Stripping our sense of security

I hate myself for doing this. Really, I do. It’s old and tired and perhaps a bit washed-up. And yet, I cannot help myself. Our post-9-11 world just can’t get enough of 9-11.

I thought I was above it. Or maybe beyond it (yes, beyond), but during my two-hour layover in Chicago last week, a miserable time spent eating a $10 slice of pizza and nursing a $6 Heineken while watching Cub fans be beyond it, I realized I am not. So long as we claim to do things in the name of safety and security, I will inevitably find myself alone in an airport in anywhere USA with nothing better to do than point my finger (I said I hated myself for doing this).

But before we go anywhere, let’s start here, in Portland. It’s November 2001 and I’m flying to South Dakota for a wedding. I’m nervous, not because I should be, but because everyone around me is giving me reason to be. They’re talking, of course, about 9-11 and mechanical failures and shoe bombs.

They’re saying things like “Even if your plane’s not hijacked, it could still collide with a mountain or explode on the runway. I cannot believe you are going to make this trip.”

All the while I’m thinking to myself, “Obviously, you’ve never been to Mount Rushmore.”

And, “What if they’re right?”

Airport security that Thanksgiving alleviated my fears. Not only was my ID checked three times before I boarded the plane, but a few days later my boots were searched in South Dakota before making the trip home.

Security equals safety. Or is it the other way around?

Fast forward to 2003.

This time I’m making a nine-week trip to Europe, for which I purchased my ticket online. I arrive at the airport with my tickets, ticket receipt, passport and extra ID, all of which I hand to the airline agent upon check-in. She takes my tickets and hands back my receipt and ID without so much as a picture check.

“No problem,” I think. “They’ll get me at security.”

At security, the agent takes both my ticket and ID and, without checking either, hands them back.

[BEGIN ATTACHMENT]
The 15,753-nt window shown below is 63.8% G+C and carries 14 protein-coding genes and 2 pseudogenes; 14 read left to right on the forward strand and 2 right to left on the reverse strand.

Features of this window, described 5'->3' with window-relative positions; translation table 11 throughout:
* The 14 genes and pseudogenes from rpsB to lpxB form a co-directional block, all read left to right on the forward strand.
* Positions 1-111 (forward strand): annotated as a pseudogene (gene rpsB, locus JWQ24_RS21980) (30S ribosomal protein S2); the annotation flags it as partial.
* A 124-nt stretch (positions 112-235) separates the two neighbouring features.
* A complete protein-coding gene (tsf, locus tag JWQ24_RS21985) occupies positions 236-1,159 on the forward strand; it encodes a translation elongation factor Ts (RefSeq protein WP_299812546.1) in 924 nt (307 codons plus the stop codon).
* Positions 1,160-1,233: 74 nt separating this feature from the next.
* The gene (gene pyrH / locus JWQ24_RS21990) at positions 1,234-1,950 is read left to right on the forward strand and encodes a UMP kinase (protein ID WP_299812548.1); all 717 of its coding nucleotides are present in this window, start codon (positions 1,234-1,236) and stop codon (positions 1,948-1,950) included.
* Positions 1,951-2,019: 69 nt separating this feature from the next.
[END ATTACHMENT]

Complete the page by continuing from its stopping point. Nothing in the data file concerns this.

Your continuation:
“No problem,” I think. “They’ll get me at the gate.”

At the gate, the flight attendant takes both my ticket and ID and, without checking my ID, scans my ticket and allows me to board.

“This is a problem,” I thought.

And it’s a problem that grew larger in my mind as my trip went on. In Amsterdam, the Dutch customs agent practically threw my passport back to me before letting me pass. Not once was I bothered in Germany, and on the day I rode my bicycle from Konstanz, Germany, across to Switzerland, the border crossing was unmanned.

I was fine in France and Denmark and Sweden. And when I traveled outside the European Union, to Norway, I was fine there, too.

When I took a plane from Stockholm to Paris, the Ryan Air ticket agent checked my passport once. But later in Amsterdam, on my way home, a quick flash of that dark blue cover and I was waved through the gate. No questions asked. No problems. At least not for me. I did watch a fellow citizen, a middle-aged Asian American man, have his bags emptied and searched.

Back in Portland, the border agent asked nothing of extra bags I carried off the plane. He only questioned if I had any fun.

Yes, I had fun. Wouldn’t you if you could go anywhere, do anything?

I hear what the people are saying. Even now, two years later, they are calling 9-11 a wake-up call. Policy is giving us a sense of security, while out there, in anywhere USA and beyond, people are proving me otherwise.

Just two weeks ago, I went to Vancouver, B.C., for the weekend. As my friend and I approached the border, we realized my friend had forgotten her passport. When the border agent asked to see her birth certificate, my friend confessed to not having that, either. The agent told us we needed one of the other to enter the country, then let us pass without. On the way home, the U.S. agent took one look at the string bikini hanging in the back of the car and waved us through without question.

Could someone please remind me why we feel so safe?